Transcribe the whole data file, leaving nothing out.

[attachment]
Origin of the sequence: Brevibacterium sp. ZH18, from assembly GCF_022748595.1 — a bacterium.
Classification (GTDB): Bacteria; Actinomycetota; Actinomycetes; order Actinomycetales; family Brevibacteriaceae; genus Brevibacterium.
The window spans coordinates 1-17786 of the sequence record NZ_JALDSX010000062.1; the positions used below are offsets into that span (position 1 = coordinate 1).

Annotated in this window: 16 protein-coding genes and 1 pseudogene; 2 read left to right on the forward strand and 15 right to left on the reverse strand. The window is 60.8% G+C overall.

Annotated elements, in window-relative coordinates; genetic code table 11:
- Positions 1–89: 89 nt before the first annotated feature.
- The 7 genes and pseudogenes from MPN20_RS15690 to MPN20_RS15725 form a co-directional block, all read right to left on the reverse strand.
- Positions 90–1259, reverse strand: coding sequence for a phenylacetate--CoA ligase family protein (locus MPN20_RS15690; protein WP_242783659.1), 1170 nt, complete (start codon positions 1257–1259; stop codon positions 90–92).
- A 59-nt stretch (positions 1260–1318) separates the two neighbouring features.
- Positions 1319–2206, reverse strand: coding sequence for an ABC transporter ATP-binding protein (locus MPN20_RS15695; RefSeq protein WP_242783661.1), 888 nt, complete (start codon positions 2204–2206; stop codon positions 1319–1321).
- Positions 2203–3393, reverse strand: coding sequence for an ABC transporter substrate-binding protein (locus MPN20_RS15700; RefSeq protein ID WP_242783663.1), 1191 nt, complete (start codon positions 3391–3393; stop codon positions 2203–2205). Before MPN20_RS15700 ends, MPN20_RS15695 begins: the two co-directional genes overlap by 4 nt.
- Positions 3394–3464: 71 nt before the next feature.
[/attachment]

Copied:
Origin of the sequence: Brevibacterium sp. ZH18, from assembly GCF_022748595.1 — a bacterium.
Classification (GTDB): Bacteria; Actinomycetota; Actinomycetes; order Actinomycetales; family Brevibacteriaceae; genus Brevibacterium.
The window spans coordinates 1-17786 of the sequence record NZ_JALDSX010000062.1; the positions used below are offsets into that span (position 1 = coordinate 1).

Annotated in this window: 16 protein-coding genes and 1 pseudogene; 2 read left to right on the forward strand and 15 right to left on the reverse strand. The window is 60.8% G+C overall.

Annotated elements, in window-relative coordinates; genetic code table 11:
- Positions 1–89: 89 nt before the first annotated feature.
- The 7 genes and pseudogenes from MPN20_RS15690 to MPN20_RS15725 form a co-directional block, all read right to left on the reverse strand.
- Positions 90–1259, reverse strand: coding sequence for a phenylacetate--CoA ligase family protein (locus MPN20_RS15690; protein WP_242783659.1), 1170 nt, complete (start codon positions 1257–1259; stop codon positions 90–92).
- A 59-nt stretch (positions 1260–1318) separates the two neighbouring features.
- Positions 1319–2206, reverse strand: coding sequence for an ABC transporter ATP-binding protein (locus MPN20_RS15695; RefSeq protein WP_242783661.1), 888 nt, complete (start codon positions 2204–2206; stop codon positions 1319–1321).
- Positions 2203–3393, reverse strand: coding sequence for an ABC transporter substrate-binding protein (locus MPN20_RS15700; RefSeq protein ID WP_242783663.1), 1191 nt, complete (start codon positions 3391–3393; stop codon positions 2203–2205). Before MPN20_RS15700 ends, MPN20_RS15695 begins: the two co-directional genes overlap by 4 nt.
- Positions 3394–3464: 71 nt before the next feature.